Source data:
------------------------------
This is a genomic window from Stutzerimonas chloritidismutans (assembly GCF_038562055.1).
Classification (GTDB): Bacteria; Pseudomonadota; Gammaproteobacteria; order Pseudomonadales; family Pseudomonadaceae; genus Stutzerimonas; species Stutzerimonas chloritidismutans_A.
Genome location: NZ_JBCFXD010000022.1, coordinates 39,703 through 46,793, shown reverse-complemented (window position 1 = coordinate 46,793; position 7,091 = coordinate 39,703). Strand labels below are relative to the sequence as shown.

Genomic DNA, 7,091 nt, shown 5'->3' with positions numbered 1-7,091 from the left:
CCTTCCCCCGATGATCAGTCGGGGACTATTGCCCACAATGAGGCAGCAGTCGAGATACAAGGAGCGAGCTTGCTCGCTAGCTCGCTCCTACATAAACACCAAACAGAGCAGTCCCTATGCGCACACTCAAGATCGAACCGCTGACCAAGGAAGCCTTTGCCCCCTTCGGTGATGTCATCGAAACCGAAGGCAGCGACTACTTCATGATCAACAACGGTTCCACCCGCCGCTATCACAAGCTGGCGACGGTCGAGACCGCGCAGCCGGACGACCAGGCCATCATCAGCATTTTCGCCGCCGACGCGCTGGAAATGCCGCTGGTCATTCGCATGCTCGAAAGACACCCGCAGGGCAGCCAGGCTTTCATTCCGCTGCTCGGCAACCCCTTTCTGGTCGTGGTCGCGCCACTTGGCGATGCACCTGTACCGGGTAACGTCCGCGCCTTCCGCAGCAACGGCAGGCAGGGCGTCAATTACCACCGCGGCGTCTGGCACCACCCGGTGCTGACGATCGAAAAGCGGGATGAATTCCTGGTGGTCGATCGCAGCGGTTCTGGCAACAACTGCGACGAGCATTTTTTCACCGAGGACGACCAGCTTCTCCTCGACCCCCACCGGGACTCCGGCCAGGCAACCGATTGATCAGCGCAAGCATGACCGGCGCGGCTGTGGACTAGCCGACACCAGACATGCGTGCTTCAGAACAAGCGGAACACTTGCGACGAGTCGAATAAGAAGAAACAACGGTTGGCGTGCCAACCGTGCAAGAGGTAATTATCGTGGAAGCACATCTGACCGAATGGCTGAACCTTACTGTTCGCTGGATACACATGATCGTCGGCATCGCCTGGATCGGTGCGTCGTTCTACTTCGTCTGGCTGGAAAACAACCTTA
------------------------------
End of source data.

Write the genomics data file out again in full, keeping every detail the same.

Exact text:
This is a genomic window from Stutzerimonas chloritidismutans (assembly GCF_038562055.1).
Classification (GTDB): Bacteria; Pseudomonadota; Gammaproteobacteria; order Pseudomonadales; family Pseudomonadaceae; genus Stutzerimonas; species Stutzerimonas chloritidismutans_A.
Genome location: NZ_JBCFXD010000022.1, coordinates 39,703 through 46,793, shown reverse-complemented (window position 1 = coordinate 46,793; position 7,091 = coordinate 39,703). Strand labels below are relative to the sequence as shown.

Genomic DNA, 7,091 nt, shown 5'->3' with positions numbered 1-7,091 from the left:
CCTTCCCCCGATGATCAGTCGGGGACTATTGCCCACAATGAGGCAGCAGTCGAGATACAAGGAGCGAGCTTGCTCGCTAGCTCGCTCCTACATAAACACCAAACAGAGCAGTCCCTATGCGCACACTCAAGATCGAACCGCTGACCAAGGAAGCCTTTGCCCCCTTCGGTGATGTCATCGAAACCGAAGGCAGCGACTACTTCATGATCAACAACGGTTCCACCCGCCGCTATCACAAGCTGGCGACGGTCGAGACCGCGCAGCCGGACGACCAGGCCATCATCAGCATTTTCGCCGCCGACGCGCTGGAAATGCCGCTGGTCATTCGCATGCTCGAAAGACACCCGCAGGGCAGCCAGGCTTTCATTCCGCTGCTCGGCAACCCCTTTCTGGTCGTGGTCGCGCCACTTGGCGATGCACCTGTACCGGGTAACGTCCGCGCCTTCCGCAGCAACGGCAGGCAGGGCGTCAATTACCACCGCGGCGTCTGGCACCACCCGGTGCTGACGATCGAAAAGCGGGATGAATTCCTGGTGGTCGATCGCAGCGGTTCTGGCAACAACTGCGACGAGCATTTTTTCACCGAGGACGACCAGCTTCTCCTCGACCCCCACCGGGACTCCGGCCAGGCAACCGATTGATCAGCGCAAGCATGACCGGCGCGGCTGTGGACTAGCCGACACCAGACATGCGTGCTTCAGAACAAGCGGAACACTTGCGACGAGTCGAATAAGAAGAAACAACGGTTGGCGTGCCAACCGTGCAAGAGGTAATTATCGTGGAAGCACATCTGACCGAATGGCTGAACCTTACTGTTCGCTGGATACACATGATCGTCGGCATCGCCTGGATCGGTGCGTCGTTCTACTTCGTCTGGCTGGAAAACAACCTTA